I don't shoot anything in 45 or 38. But buying 38's or reloading 38's is more economical.

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Texas Joker got it!! Not a Remington/Colt/Ruger thing.  Just the dirth of small pistol primers and .38 brass.

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Thank you one and all for your responses and offers to let me try out your own pieces! (Quite nice of you)

For clarity, I already own one in 45lc with the 7.5” barrel, and love it to pieces. The grip size is very good for my hand, whereas many of the 1873-type are to small (especially the ruger NV’s without the bisley handle). 
I like to shoot it single-hand (dualist/gunfighter?)
The last time I used it (not CAS related), 45lc’s were close to $2 a round, but I see they’re better now.

(I do not - nor do I have plans to -reload my own ammo at this time).

For the immediate, I’m hoping to get out there and play cowboy a few times a season; nothing to competitive right now.
I’m near Chicago. Most “local” places/groups are small and a bit of a drive and, on top of that, 1/3 of the folks I’ve met drive in from WI., where they tell me the shoots are a lot bigger and I should visit them lol.

I guess my inquiry about 45 vs 38 was more for the possibility that if I DO have the opportunity to get more active and/or competitive, which would be best over the long haul and what rifle caliber I’d look for in the future.

Also, I was/am looking for feedback from those that used them for their experience. In part, because I’ve noticed when one or a pair hit the classifieds, they tend to languish far longer than their ‘73 counterparts. I didn’t know what to make of that. 

 

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The reason you see them for sale longer is that the grip is different and not everyone likes them. I have a pair and love them when shooting Cody Dixon or NCOWS matches. Only reason I am considering selling mine is that the 75s take more work than Colt Open tops when shooting black powder.

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There are a lot of folks who don’t care for the larger size of the Remingtons.  As some have said, they are heavier and small hands find them difficult to manipulate.

 

As Sedalia Dave said, takes a little more work to make ‘em Black Powder friendly.

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What is the relevance of black powder? Should I or would I need to take this into consideration? Why? What would I be looking at to make them work?

(this is all new to me)

Thanks!

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Hiya @Lefty McGee! Okay black powder is the original gunpowder and makes lots of smoke and flame and it leaves a lot of residue that can quickly build up and start causing guns to gum up and not run right if they are too tightly fitted. Smokeless powder is what most folks shoot due to these problems and cleaning is a lot easier. Lots of good natured kidding here between those of both camps.

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I have a 75 Remington, it's ok in general but it needs to be given more attention between stages if you shoot black powder due to the smaller cylinder arbor. The grip takes getting used to if you are used to a Colt grip.

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I have an 7.5 in 1875 in .357 that I picked up to go with a .Remington navy conversion I have in .38 colt.  It is a heavy gun and it has a different feel than a Colt, but I don’t find it bad.  These and a 32-20 are the only western guns I have not in a caliber that starts with a “4”.  I notice that you have to pay more attention to get the ejector to line up and go in the cylinder on the .38/.357, but that’s my only real complaint.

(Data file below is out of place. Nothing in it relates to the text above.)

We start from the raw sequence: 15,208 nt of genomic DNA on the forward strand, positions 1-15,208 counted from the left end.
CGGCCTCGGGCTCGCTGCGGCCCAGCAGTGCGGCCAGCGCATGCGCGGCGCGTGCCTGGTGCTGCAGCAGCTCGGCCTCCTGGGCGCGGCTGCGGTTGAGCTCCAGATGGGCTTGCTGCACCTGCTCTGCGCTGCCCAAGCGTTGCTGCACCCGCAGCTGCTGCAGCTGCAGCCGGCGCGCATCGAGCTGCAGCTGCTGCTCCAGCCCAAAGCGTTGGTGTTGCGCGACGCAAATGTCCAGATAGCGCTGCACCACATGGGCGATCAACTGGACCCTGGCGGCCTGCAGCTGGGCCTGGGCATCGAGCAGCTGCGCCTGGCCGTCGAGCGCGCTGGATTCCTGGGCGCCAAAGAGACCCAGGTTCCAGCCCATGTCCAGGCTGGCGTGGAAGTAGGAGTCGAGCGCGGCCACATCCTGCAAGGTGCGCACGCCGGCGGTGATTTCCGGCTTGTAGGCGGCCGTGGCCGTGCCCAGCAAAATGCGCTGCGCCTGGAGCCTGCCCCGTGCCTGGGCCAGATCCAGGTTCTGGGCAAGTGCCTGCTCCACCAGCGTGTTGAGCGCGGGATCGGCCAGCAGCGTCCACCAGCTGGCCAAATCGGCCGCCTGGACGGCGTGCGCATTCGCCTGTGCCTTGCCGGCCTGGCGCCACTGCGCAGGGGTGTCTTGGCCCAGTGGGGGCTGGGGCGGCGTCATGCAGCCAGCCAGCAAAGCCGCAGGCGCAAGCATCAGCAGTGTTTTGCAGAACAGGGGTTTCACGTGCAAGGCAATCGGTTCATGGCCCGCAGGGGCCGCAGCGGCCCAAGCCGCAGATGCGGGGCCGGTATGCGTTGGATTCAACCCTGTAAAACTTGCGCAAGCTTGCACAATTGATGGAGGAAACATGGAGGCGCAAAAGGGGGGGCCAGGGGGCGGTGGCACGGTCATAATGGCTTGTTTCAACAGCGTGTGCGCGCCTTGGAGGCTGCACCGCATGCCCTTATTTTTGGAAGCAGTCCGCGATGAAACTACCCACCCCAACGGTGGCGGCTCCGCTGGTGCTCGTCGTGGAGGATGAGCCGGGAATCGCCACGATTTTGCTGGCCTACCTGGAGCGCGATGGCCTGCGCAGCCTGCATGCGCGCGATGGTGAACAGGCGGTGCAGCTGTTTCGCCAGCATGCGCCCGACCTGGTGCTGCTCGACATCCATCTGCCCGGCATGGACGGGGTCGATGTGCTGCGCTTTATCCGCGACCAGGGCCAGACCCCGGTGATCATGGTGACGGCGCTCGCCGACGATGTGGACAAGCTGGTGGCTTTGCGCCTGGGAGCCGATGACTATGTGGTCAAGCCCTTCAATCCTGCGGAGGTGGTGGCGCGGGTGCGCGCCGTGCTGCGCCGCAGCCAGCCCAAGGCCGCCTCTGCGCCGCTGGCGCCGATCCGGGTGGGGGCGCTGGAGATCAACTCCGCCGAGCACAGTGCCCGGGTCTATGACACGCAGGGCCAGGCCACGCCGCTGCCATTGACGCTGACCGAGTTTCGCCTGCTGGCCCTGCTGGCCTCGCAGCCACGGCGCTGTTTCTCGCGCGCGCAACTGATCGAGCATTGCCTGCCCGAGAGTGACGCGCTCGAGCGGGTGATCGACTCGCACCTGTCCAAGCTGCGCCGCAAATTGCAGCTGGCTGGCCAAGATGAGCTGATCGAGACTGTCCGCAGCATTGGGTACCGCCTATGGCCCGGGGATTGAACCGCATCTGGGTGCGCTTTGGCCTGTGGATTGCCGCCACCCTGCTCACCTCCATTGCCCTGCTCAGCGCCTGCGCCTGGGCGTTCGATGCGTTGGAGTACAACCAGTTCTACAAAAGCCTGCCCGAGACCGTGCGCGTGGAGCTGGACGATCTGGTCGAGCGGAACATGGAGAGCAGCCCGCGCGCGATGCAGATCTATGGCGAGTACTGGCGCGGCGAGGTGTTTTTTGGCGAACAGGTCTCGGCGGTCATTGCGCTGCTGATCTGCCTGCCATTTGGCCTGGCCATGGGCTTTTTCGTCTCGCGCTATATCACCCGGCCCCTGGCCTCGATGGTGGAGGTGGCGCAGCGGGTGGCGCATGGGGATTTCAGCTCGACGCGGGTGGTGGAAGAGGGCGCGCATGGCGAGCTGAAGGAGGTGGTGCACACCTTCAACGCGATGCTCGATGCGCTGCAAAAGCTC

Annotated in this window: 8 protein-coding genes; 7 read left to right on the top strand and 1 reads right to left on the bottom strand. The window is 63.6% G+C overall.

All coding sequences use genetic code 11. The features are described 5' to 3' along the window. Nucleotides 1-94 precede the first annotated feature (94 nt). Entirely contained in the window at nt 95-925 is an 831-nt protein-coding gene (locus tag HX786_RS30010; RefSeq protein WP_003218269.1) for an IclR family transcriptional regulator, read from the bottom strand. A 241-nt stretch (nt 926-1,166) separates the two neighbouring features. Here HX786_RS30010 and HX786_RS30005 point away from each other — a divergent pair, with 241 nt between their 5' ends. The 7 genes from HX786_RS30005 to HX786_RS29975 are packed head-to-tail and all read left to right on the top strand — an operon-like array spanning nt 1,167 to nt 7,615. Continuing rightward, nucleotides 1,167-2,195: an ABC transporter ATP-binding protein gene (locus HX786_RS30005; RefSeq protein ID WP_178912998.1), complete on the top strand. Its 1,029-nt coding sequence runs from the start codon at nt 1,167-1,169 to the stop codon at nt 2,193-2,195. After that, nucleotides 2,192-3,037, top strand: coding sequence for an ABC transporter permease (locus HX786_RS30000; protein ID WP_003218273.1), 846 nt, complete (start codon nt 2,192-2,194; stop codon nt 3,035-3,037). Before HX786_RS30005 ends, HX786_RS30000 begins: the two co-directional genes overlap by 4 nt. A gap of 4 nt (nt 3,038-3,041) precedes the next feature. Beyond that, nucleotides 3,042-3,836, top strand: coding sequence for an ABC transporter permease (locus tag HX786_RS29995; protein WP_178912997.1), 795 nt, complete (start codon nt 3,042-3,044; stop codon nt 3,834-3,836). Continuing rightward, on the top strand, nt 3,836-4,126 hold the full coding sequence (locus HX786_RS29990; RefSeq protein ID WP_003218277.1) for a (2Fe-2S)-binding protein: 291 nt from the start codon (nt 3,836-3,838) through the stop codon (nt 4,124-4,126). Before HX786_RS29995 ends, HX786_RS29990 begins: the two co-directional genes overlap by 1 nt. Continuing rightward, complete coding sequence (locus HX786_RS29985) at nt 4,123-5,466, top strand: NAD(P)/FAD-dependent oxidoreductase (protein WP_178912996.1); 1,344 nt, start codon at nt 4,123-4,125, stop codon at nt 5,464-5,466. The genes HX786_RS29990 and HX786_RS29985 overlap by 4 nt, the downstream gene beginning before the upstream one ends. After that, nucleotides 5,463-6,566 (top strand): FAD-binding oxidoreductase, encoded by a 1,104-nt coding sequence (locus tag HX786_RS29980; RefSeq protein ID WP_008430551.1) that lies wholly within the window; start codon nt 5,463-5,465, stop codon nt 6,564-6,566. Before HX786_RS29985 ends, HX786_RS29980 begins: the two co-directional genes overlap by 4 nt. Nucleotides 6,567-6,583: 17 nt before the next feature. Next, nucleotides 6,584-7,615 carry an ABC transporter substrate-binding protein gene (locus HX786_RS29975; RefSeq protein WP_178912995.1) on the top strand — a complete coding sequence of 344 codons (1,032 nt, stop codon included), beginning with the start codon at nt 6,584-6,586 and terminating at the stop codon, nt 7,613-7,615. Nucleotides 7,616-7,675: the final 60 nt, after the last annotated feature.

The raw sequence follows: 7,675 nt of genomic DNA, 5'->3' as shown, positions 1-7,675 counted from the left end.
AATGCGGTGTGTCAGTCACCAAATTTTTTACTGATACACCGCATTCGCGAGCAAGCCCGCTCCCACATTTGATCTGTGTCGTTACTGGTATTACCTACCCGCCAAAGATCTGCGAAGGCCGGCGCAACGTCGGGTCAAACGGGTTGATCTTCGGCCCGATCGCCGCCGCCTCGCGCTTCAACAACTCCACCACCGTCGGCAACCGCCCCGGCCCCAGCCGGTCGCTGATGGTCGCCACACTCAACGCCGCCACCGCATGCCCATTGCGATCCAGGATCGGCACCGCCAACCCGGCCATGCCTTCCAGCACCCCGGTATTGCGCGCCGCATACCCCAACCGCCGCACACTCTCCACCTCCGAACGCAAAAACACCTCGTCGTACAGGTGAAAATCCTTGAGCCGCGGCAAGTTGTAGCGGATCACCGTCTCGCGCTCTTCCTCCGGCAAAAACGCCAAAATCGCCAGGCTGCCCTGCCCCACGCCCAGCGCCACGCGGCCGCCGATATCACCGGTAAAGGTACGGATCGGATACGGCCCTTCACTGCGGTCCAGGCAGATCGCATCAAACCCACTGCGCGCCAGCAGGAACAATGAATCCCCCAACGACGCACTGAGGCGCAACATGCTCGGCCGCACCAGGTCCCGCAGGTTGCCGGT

I am not a fan of .38s for cowboy, but (in normal times) the ammo is cheaper to buy and cheaper to reload (smaller bullets, less powder etc).  Plus if shooting  mouse farts is your thing, it’s easier to do with a .38.  
 

Sounds like you have experience with the 1875 and like it.  No reason not to stick with it.  

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Lefty,  since you already own one and like it, watch the classifieds for another to match and have fun. As for black powder, mine HATE it! And I'm not willing to do extensive work to it or clean after every stage just to make it run with BP; not my deal. Living in Illinois, BP may be more of an issue anyway (IDK). Seems like anything "shooting" in general is more scrutinized there. I grew up down the road in DG; loved my town but hated the garbage seeping out of Chicago. If you're not a hardcore CAS shooter, stick with the smokeless for now. .45 Colts are more expensive to shoot, yes, but if that's what ya have and what ya want, enjoy em. I DO recommend reloading though; will save you LOTS of $$, especially if you do any amount of shooting. Haven't been back in a while, but I'd be happy to shoot with ya when I do.

Oh yeah, can't bring my guns to IL...    ; )

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I have a Remington clone, with a 5 1/2 inch barrel, in .45 Colt. It feels somewhat heavier than my Colt clones, but that is okay. I like it a lot. My advice to you would be to try and shoot a friends, that has one, to see how you like it. It does have a somewhat different feel to it, than the Colt...but it is all about what you get used to.

Not all revolvers, in the Old West, were Colt's. If anyone thinks the Remington feels strange, they should try shooting my Pietta Starr revolver, or my Rogers & Spencer revolver, or Cimarron Schofield, or....Heaven forbid my Uberti Bisley....or even worse, my LeMat.  

One part of our sport, that can be really fun, is in the variety of clones we have today...and trying to get better with a variety of designs.  We have come a long way, since I first started shooting clones in the early '60's. 

Vive la difference!!!

 

W.K. 

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I had a pair. Didn't like them. Nothing has the Balance of a Colt IMO.

 

Snakebite